Aren’t we all, to some degree or another, the woman at the well?  This Gospel story is such a beautiful illustration of Jesus’ Well of Mercy, and though familiar, is a classic reminder to us all about the purpose of Lent: conversion. 

Water is quite literally and obviously necessary to quench physical thirst, but the spiritual reality is that water symbolizes our need to be cleansed and healed.  (And what better way to receive the healing we need than through frequenting the Sacrament of Reconciliation?)  Our thirsting is deeper than the visceral need to consume water; our thirsting is our lifelong quest to seek and discover the Living Water.  

The woman at the well represents the infinite longing of all of humanity: to finally obtain that abiding interior peace that results from our discovery that the world cannot satisfy our thirst, but rather, only God can in the most intimate manner.  Consider what Very Rev. Robert Barron says about what the woman’s five husbands represent:

“Think of the five husbands as five errant paths that the woman has taken, five frustrating ways in which she has tried to find fulfillment.  She has ‘married’ herself to wealth, pleasure, honor, power, material things, etc.  Or think of them, perhaps, as five ideologies or political parties or gurus that she has followed, in the hopes of finding joy.”

Profoundly, this speaks to us all, because all of us (whether consciously or subconsciously) seek fulfillment in temporal ways.  The enemy often convinces us that we need to be esteemed or acknowledged, successful and wealthy, externally beautiful, intelligent, and trendy.  Even those of us who attempt to follow the path of Truth go astray, because our concupiscence is such that, quite simply, we sin.  

I truly believe that the way our modern world is structured – the current cultural milieu – does not give way for personal reflection.  It does not acknowledge that sin exists, and therefore its basis for acquiring “peace” is to practice Eastern meditation or Yoga, perhaps to empty one’s mind and engage in “positive thinking” exercises.  While all may be useful for a moment, they are all fleeting and never offer the substantive and lasting peace we all truly yearn for. 

And so this is our thirst.  We convince ourselves that keeping up with the current of busyness will make us happy.  We adopt the path of least resistance and pursue comforts and pleasures of all sorts.  We make decisions based on our emotions rather than our will (which is not contingent upon emotion).  All of these efforts are fruitless and futile, but somehow we all encounter Jesus at our personal well.  When we are deeply entrenched in our sinful patterns of living, Jesus approaches us with the infinite offering of the joy we desire and ultimately, the healing we truly need.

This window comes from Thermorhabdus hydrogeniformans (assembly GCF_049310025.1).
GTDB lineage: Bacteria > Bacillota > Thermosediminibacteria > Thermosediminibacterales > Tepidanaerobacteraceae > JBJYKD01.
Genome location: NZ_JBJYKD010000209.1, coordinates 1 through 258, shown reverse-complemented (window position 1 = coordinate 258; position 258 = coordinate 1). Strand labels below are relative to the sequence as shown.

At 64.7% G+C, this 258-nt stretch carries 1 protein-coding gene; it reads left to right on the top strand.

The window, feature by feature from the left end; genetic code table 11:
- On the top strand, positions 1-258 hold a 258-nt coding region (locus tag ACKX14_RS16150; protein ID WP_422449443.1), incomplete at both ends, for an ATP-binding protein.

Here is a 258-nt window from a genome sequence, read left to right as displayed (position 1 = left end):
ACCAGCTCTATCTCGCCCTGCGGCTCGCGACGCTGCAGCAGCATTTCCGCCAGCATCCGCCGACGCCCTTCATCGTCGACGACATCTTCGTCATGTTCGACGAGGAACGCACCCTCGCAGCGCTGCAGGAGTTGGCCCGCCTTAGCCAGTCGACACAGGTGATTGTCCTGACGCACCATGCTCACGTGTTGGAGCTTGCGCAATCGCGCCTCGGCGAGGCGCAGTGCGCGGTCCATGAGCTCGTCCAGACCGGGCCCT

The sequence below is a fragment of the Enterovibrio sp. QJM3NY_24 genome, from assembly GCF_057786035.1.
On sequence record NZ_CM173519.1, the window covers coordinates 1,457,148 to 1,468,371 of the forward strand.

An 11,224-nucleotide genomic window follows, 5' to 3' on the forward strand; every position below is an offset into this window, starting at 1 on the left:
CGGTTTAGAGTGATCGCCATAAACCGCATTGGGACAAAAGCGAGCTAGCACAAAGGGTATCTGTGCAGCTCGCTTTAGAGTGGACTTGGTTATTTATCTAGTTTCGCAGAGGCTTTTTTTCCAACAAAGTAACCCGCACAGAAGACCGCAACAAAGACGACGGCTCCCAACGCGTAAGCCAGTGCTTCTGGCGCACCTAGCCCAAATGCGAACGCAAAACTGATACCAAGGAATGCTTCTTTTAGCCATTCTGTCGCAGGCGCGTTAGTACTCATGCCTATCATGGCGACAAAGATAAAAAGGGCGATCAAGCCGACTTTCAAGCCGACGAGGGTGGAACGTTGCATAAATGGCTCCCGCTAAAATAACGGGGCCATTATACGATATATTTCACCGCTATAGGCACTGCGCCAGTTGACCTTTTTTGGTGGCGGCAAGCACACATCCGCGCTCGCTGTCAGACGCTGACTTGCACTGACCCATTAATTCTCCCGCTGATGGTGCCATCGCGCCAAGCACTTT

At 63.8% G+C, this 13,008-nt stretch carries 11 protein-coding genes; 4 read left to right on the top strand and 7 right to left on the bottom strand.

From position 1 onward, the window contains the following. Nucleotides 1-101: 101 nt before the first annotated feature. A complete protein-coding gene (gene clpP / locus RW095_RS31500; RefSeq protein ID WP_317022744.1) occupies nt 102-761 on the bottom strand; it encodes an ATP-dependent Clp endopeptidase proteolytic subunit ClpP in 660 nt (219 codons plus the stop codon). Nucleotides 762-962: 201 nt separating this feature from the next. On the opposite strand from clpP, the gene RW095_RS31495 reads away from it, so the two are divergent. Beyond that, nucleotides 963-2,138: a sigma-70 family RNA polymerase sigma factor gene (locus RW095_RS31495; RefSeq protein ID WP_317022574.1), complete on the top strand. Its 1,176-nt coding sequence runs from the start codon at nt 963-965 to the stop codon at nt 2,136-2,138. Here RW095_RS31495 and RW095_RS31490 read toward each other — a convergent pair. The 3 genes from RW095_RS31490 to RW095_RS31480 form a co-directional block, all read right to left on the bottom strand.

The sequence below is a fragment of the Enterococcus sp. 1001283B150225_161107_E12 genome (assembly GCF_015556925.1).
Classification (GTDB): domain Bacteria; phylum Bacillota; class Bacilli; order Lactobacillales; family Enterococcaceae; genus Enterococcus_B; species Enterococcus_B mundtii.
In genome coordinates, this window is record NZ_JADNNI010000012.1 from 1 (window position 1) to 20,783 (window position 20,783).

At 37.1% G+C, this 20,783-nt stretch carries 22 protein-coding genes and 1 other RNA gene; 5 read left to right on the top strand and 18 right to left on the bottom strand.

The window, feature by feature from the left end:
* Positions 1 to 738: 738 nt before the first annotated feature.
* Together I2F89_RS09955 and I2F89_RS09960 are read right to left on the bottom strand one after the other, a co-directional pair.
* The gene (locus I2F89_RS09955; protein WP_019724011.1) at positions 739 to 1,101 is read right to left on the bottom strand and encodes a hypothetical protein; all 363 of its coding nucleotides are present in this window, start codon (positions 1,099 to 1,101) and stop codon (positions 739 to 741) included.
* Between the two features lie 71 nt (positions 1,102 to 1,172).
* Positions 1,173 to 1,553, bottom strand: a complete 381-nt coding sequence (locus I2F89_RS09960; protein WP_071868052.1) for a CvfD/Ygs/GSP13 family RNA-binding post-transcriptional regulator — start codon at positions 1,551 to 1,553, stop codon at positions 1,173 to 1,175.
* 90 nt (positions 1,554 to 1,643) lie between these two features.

Aren’t we typically caught off guard when we experience this encounter with Christ?  It always seems to be an inopportune time when our consciences are pricked or when we are humbled in some way.  We often resist, rationalize, justify – anything to continue the life we have achieved.  The truth is, conversion isn’t easy, at least when one honestly surrenders him/herself on a daily basis to know, desire and follow God’s will.  But I believe that, though God’s will for us isn’t necessarily the life we would have chosen for ourselves, it always leads to our greater good, the good of our souls. 

Let us leave the lies and deception of the enemy, as well as the falsehoods and enticements of the world at the foot of the well this Lent.  May we, like the woman thirsting at the well who was in the thick of her sinful life, recognize our encounter with Jesus as He beckons us to take His hand, trust Him and follow where He leads.  Only when we follow the Living Water and drink from His Well will our hearts be overflowing with all that we desire that this life simply cannot fulfill within us.

Ponder:  What are some sinful patterns or behaviors that have kept the well of my heart dry?  Am I living a life that chases after the dreams of the secular world, or am I seeking God’s dream for me?  How can I encounter Christ this Lent and offer Him my brokenness, weakness, and sins?  Have I made an effort to frequent the Sacrament of Reconciliation?

Pray:  Jesus, Living Water, fill the wellspring of my soul with your Truth.  Enlighten my heart with the knowledge of Your will for my life, so that the desires of my heart may transform from that of pursuing worldly pleasures to the union of my will with Yours.  I know that You desire the healing of my heart, and so I offer you my sins, weaknesses, vices, and secrets.  Quench my eternal thirst, Jesus, beginning with my Lenten journey but extending to a true change of heart thereafter.  Amen.